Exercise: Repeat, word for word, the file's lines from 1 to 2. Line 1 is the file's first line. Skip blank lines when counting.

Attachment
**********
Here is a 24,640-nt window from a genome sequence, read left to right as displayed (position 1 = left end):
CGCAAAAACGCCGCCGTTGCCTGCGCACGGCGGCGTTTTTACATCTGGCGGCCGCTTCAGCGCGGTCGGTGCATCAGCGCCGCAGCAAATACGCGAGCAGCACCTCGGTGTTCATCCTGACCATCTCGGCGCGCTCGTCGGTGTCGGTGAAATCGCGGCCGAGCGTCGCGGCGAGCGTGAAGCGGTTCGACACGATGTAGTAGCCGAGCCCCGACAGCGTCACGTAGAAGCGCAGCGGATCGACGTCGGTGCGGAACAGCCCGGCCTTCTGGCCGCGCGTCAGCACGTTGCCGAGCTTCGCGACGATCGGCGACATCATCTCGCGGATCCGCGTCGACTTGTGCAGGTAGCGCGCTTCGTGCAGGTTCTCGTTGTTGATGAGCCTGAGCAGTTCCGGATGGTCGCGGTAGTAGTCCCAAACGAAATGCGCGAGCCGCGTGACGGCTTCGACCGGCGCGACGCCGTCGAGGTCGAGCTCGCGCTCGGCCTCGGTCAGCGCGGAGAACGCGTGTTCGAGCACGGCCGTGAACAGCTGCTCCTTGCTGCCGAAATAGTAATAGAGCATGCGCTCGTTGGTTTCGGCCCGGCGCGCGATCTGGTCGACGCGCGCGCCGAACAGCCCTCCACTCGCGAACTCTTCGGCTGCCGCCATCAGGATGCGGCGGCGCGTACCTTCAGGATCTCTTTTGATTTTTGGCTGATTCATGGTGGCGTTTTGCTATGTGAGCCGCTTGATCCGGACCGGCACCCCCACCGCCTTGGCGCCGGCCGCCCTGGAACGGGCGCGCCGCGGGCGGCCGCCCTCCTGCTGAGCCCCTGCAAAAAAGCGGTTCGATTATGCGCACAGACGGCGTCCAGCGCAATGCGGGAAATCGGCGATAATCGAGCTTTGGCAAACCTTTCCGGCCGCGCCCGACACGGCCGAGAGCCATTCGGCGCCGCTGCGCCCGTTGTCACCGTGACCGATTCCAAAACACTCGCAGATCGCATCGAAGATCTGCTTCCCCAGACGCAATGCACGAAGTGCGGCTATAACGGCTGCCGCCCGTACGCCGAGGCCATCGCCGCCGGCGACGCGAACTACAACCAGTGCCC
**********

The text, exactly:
Here is a 24,640-nt window from a genome sequence, read left to right as displayed (position 1 = left end):
CGCAAAAACGCCGCCGTTGCCTGCGCACGGCGGCGTTTTTACATCTGGCGGCCGCTTCAGCGCGGTCGGTGCATCAGCGCCGCAGCAAATACGCGAGCAGCACCTCGGTGTTCATCCTGACCATCTCGGCGCGCTCGTCGGTGTCGGTGAAATCGCGGCCGAGCGTCGCGGCGAGCGTGAAGCGGTTCGACACGATGTAGTAGCCGAGCCCCGACAGCGTCACGTAGAAGCGCAGCGGATCGACGTCGGTGCGGAACAGCCCGGCCTTCTGGCCGCGCGTCAGCACGTTGCCGAGCTTCGCGACGATCGGCGACATCATCTCGCGGATCCGCGTCGACTTGTGCAGGTAGCGCGCTTCGTGCAGGTTCTCGTTGTTGATGAGCCTGAGCAGTTCCGGATGGTCGCGGTAGTAGTCCCAAACGAAATGCGCGAGCCGCGTGACGGCTTCGACCGGCGCGACGCCGTCGAGGTCGAGCTCGCGCTCGGCCTCGGTCAGCGCGGAGAACGCGTGTTCGAGCACGGCCGTGAACAGCTGCTCCTTGCTGCCGAAATAGTAATAGAGCATGCGCTCGTTGGTTTCGGCCCGGCGCGCGATCTGGTCGACGCGCGCGCCGAACAGCCCTCCACTCGCGAACTCTTCGGCTGCCGCCATCAGGATGCGGCGGCGCGTACCTTCAGGATCTCTTTTGATTTTTGGCTGATTCATGGTGGCGTTTTGCTATGTGAGCCGCTTGATCCGGACCGGCACCCCCACCGCCTTGGCGCCGGCCGCCCTGGAACGGGCGCGCCGCGGGCGGCCGCCCTCCTGCTGAGCCCCTGCAAAAAAGCGGTTCGATTATGCGCACAGACGGCGTCCAGCGCAATGCGGGAAATCGGCGATAATCGAGCTTTGGCAAACCTTTCCGGCCGCGCCCGACACGGCCGAGAGCCATTCGGCGCCGCTGCGCCCGTTGTCACCGTGACCGATTCCAAAACACTCGCAGATCGCATCGAAGATCTGCTTCCCCAGACGCAATGCACGAAGTGCGGCTATAACGGCTGCCGCCCGTACGCCGAGGCCATCGCCGCCGGCGACGCGAACTACAACCAGTGCCC